Home Gardeners
Harvesting and Storing Pears
Sarah Browning, Nebraska Extension Educator
Harvesting and Storing Pears

Knowing when to harvest pears is confusing to many gardeners, because tree ripened pears often do not usually have good quality. They develop stone or grit cells, or a mealy texture that makes the fruit less desirable. Pears ripen from the inside out, a characteristic more pronounced in tree ripened fruits. So when the outside flesh has become slightly soft and appears to have good eating quality, the inside flesh is soft and brown.

Tree ripened fruits have shorter shelf and storage life, which may be particularly true this year with summer's continued high temperatures. Fruits left on the tree too long will go quickly from slightly under-ripe to rotting.

For good flavor and texture, pears must be ripened after harvest. Completing the ripening process indoors reduces the development of stone cells and evens the ripening of interior and exterior flesh.

Image of pears with green ground color. When to Harvest 
Harvest pears while they are still quite firm (hard) but the skin color, or 'ground color', has lightened to a pale green or greenish-yellow color. Ground color is the color of a pear's skin, disregarding any areas that have become red. Don't allow pears to become fully yellow on the tree before harvesting. Additional indications that pears are ready to harvest are when the fruit stem easily separates from the branch with an upward twist of the fruit and when the lenticels (spots on fruit surface), which are white or green on immature fruits, become brown.

Most pear cultivars can be easily removed from the tree when they are ready to harvest. Grasp a fruit, and tilt it to a horizontal or upward position to detach its stem from the tree. 'Bosc' pears, however, usually need to be clipped from the tree with pruners, even when they have reached maturity.

Ripening Indoors 
After harvest, pears should be held at 60 to 65 degrees F for 1 to 3 weeks, depending on the type of pear. During this time the pears will ripen and soften. High temperatures (75 degrees F and higher) after picking will cause the fruit to break down without ripening. After ripening, pears should be canned or preserved.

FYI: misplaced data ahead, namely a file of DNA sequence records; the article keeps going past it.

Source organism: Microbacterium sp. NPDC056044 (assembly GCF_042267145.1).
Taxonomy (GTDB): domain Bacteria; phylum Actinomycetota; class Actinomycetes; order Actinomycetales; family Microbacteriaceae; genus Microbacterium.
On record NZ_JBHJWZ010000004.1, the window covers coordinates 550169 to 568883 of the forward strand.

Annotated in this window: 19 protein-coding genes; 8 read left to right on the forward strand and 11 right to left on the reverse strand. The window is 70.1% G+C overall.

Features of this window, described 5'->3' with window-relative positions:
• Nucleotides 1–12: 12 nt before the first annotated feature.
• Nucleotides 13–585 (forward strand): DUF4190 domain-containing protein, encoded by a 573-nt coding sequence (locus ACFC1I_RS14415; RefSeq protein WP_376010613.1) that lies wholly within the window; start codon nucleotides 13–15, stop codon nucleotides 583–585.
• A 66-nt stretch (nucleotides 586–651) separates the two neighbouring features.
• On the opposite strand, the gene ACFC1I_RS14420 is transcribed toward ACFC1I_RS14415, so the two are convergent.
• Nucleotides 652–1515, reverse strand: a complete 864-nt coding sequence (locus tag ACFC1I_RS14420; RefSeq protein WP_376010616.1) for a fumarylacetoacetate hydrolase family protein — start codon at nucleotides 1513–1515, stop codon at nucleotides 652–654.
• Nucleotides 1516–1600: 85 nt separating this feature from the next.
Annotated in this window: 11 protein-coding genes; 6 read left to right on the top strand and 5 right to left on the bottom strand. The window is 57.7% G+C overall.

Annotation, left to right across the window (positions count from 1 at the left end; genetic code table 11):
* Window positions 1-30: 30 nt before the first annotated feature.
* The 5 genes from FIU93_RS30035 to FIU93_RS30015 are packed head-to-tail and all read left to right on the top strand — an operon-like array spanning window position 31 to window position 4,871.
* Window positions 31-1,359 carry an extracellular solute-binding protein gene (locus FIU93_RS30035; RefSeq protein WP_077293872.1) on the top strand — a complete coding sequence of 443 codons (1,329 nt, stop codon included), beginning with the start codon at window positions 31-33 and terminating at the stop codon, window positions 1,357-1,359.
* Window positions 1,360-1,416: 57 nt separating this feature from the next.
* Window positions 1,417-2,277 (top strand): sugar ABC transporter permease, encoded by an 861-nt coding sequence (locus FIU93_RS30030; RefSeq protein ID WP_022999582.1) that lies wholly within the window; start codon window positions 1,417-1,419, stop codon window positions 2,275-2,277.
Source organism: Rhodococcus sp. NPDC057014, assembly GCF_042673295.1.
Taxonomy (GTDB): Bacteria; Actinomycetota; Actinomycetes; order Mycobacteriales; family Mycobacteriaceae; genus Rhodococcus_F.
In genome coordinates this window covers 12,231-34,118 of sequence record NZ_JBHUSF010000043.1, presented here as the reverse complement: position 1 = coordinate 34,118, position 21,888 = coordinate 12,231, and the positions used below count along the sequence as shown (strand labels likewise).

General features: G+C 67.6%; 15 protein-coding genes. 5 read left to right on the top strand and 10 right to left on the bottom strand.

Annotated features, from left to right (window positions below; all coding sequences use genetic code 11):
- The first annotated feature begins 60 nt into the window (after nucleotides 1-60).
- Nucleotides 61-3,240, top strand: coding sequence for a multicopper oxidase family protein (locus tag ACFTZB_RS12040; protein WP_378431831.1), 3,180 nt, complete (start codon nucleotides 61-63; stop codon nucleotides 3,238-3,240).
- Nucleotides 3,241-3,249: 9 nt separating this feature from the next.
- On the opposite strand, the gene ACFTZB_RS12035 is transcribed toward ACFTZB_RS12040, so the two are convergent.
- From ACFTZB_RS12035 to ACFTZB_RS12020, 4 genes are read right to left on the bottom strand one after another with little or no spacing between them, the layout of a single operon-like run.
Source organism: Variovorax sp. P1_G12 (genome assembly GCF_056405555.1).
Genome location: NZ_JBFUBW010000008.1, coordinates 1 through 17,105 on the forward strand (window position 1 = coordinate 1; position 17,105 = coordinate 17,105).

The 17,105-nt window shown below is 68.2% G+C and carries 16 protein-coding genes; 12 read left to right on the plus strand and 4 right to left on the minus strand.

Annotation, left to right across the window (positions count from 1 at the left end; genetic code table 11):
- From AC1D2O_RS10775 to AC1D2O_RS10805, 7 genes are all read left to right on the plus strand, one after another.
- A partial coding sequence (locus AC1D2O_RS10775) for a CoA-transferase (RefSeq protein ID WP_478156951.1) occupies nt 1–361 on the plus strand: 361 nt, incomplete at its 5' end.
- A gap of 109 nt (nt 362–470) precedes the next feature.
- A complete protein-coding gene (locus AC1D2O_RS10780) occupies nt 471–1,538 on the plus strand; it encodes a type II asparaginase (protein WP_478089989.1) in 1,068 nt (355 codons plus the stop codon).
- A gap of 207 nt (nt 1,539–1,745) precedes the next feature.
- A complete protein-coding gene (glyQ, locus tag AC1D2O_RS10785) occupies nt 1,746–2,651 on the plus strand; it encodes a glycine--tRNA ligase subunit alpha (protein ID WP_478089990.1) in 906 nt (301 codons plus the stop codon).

To keep pears longer in storage, do not allow them to ripen after harvest. Sort the immature pears for defects, discarding any with bruises, mechanical damage or insect damage, then place them into cold storage at 29-31 degrees F and 90% humidity. Perforated plastic bags or partially sealed plastic containers can be used to store small groups of fruit while maintaining high humidity but allowing gas exchange of ethylene, which hastens ripening. Store pears away from apples, onions, potatoes or any other ethylene-producing fruits or vegetables.

Regularly inspect stored fruits for mold, and fruit breakdown. Pears in a good storage environment should last 2-4 months.

Ripen small amounts as needed, by moving them to a warmer location, 60-65°F, for a few days.

Images by Pixabay.com

Search Our Archive

Search or filter the entire Lancaster Extension article database and find the information you're looking for.
Search the Archive

Associated Video

Pear Rust

Nebraska Extension Plant Diagnostician Kyle Broderick talks about the causes of pear rust and how you can manage your pear trees to avoid it.

Article Tags